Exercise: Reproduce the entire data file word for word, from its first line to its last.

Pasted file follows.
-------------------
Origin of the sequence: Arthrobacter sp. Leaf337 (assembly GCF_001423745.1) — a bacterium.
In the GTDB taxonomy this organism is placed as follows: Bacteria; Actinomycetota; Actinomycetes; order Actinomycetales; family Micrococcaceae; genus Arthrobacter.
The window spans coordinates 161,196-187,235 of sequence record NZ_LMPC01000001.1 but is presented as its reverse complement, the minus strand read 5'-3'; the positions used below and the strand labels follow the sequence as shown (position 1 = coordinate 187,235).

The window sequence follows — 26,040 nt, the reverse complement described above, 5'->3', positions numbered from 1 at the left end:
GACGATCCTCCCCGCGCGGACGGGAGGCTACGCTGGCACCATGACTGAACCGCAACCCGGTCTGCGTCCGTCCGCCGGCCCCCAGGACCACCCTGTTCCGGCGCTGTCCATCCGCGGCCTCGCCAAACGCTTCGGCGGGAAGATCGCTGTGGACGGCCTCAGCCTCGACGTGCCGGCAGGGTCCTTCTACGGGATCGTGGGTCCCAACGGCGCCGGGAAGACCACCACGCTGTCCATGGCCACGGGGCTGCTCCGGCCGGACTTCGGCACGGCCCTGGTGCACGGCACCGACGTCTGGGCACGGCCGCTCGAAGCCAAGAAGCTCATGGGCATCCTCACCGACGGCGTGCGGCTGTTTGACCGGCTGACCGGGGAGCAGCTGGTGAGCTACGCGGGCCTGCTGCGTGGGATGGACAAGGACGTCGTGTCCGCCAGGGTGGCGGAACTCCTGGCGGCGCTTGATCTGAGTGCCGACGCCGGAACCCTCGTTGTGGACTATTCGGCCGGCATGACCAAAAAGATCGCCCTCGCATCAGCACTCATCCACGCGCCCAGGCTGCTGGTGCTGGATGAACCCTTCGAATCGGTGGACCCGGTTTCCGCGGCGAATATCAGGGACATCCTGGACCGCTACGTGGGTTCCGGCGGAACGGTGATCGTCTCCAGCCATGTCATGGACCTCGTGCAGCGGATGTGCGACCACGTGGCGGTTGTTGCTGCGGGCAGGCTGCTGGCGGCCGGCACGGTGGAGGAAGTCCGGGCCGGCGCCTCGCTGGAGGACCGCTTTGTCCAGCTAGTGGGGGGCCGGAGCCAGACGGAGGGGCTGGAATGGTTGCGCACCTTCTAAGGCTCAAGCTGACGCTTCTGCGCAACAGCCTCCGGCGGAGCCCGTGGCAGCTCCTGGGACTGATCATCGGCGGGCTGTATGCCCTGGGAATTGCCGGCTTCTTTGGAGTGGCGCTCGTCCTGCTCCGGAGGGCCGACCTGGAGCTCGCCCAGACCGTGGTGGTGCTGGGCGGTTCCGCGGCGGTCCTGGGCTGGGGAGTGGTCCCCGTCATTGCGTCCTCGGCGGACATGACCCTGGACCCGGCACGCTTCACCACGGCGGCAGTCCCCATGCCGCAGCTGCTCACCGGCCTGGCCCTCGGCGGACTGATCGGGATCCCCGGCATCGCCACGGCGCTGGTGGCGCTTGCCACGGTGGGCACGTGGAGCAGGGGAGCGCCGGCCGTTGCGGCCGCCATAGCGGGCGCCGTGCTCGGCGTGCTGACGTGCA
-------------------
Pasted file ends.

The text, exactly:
Origin of the sequence: Arthrobacter sp. Leaf337 (assembly GCF_001423745.1) — a bacterium.
In the GTDB taxonomy this organism is placed as follows: Bacteria; Actinomycetota; Actinomycetes; order Actinomycetales; family Micrococcaceae; genus Arthrobacter.
The window spans coordinates 161,196-187,235 of sequence record NZ_LMPC01000001.1 but is presented as its reverse complement, the minus strand read 5'-3'; the positions used below and the strand labels follow the sequence as shown (position 1 = coordinate 187,235).

The window sequence follows — 26,040 nt, the reverse complement described above, 5'->3', positions numbered from 1 at the left end:
GACGATCCTCCCCGCGCGGACGGGAGGCTACGCTGGCACCATGACTGAACCGCAACCCGGTCTGCGTCCGTCCGCCGGCCCCCAGGACCACCCTGTTCCGGCGCTGTCCATCCGCGGCCTCGCCAAACGCTTCGGCGGGAAGATCGCTGTGGACGGCCTCAGCCTCGACGTGCCGGCAGGGTCCTTCTACGGGATCGTGGGTCCCAACGGCGCCGGGAAGACCACCACGCTGTCCATGGCCACGGGGCTGCTCCGGCCGGACTTCGGCACGGCCCTGGTGCACGGCACCGACGTCTGGGCACGGCCGCTCGAAGCCAAGAAGCTCATGGGCATCCTCACCGACGGCGTGCGGCTGTTTGACCGGCTGACCGGGGAGCAGCTGGTGAGCTACGCGGGCCTGCTGCGTGGGATGGACAAGGACGTCGTGTCCGCCAGGGTGGCGGAACTCCTGGCGGCGCTTGATCTGAGTGCCGACGCCGGAACCCTCGTTGTGGACTATTCGGCCGGCATGACCAAAAAGATCGCCCTCGCATCAGCACTCATCCACGCGCCCAGGCTGCTGGTGCTGGATGAACCCTTCGAATCGGTGGACCCGGTTTCCGCGGCGAATATCAGGGACATCCTGGACCGCTACGTGGGTTCCGGCGGAACGGTGATCGTCTCCAGCCATGTCATGGACCTCGTGCAGCGGATGTGCGACCACGTGGCGGTTGTTGCTGCGGGCAGGCTGCTGGCGGCCGGCACGGTGGAGGAAGTCCGGGCCGGCGCCTCGCTGGAGGACCGCTTTGTCCAGCTAGTGGGGGGCCGGAGCCAGACGGAGGGGCTGGAATGGTTGCGCACCTTCTAAGGCTCAAGCTGACGCTTCTGCGCAACAGCCTCCGGCGGAGCCCGTGGCAGCTCCTGGGACTGATCATCGGCGGGCTGTATGCCCTGGGAATTGCCGGCTTCTTTGGAGTGGCGCTCGTCCTGCTCCGGAGGGCCGACCTGGAGCTCGCCCAGACCGTGGTGGTGCTGGGCGGTTCCGCGGCGGTCCTGGGCTGGGGAGTGGTCCCCGTCATTGCGTCCTCGGCGGACATGACCCTGGACCCGGCACGCTTCACCACGGCGGCAGTCCCCATGCCGCAGCTGCTCACCGGCCTGGCCCTCGGCGGACTGATCGGGATCCCCGGCATCGCCACGGCGCTGGTGGCGCTTGCCACGGTGGGCACGTGGAGCAGGGGAGCGCCGGCCGTTGCGGCCGCCATAGCGGGCGCCGTGCTCGGCGTGCTGACGTGCA